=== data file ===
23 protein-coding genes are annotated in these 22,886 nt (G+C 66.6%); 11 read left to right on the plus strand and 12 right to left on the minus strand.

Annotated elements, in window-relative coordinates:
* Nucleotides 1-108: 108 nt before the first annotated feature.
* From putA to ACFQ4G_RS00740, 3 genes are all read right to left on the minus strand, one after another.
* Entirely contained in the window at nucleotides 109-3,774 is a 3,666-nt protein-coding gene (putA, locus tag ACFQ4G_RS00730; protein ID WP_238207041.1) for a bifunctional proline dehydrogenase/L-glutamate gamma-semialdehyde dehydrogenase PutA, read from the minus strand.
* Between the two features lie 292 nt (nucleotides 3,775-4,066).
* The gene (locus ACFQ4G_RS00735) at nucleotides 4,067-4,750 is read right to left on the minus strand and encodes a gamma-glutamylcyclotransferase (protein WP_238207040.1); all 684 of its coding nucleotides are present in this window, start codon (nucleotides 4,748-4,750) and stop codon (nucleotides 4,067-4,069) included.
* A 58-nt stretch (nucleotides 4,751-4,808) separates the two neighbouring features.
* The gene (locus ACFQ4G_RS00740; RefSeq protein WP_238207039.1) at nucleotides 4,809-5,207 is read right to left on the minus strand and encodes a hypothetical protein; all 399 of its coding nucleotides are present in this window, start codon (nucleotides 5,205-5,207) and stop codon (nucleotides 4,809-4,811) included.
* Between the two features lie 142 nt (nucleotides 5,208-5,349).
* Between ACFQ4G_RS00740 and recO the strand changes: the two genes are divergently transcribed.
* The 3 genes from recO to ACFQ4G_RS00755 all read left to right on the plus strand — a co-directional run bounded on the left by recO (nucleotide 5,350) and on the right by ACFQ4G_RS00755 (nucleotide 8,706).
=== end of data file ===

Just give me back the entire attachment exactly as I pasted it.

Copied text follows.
23 protein-coding genes are annotated in these 22,886 nt (G+C 66.6%); 11 read left to right on the plus strand and 12 right to left on the minus strand.

Annotated elements, in window-relative coordinates:
* Nucleotides 1-108: 108 nt before the first annotated feature.
* From putA to ACFQ4G_RS00740, 3 genes are all read right to left on the minus strand, one after another.
* Entirely contained in the window at nucleotides 109-3,774 is a 3,666-nt protein-coding gene (putA, locus tag ACFQ4G_RS00730; protein ID WP_238207041.1) for a bifunctional proline dehydrogenase/L-glutamate gamma-semialdehyde dehydrogenase PutA, read from the minus strand.
* Between the two features lie 292 nt (nucleotides 3,775-4,066).
* The gene (locus ACFQ4G_RS00735) at nucleotides 4,067-4,750 is read right to left on the minus strand and encodes a gamma-glutamylcyclotransferase (protein WP_238207040.1); all 684 of its coding nucleotides are present in this window, start codon (nucleotides 4,748-4,750) and stop codon (nucleotides 4,067-4,069) included.
* A 58-nt stretch (nucleotides 4,751-4,808) separates the two neighbouring features.
* The gene (locus ACFQ4G_RS00740; RefSeq protein WP_238207039.1) at nucleotides 4,809-5,207 is read right to left on the minus strand and encodes a hypothetical protein; all 399 of its coding nucleotides are present in this window, start codon (nucleotides 5,205-5,207) and stop codon (nucleotides 4,809-4,811) included.
* Between the two features lie 142 nt (nucleotides 5,208-5,349).
* Between ACFQ4G_RS00740 and recO the strand changes: the two genes are divergently transcribed.
* The 3 genes from recO to ACFQ4G_RS00755 all read left to right on the plus strand — a co-directional run bounded on the left by recO (nucleotide 5,350) and on the right by ACFQ4G_RS00755 (nucleotide 8,706).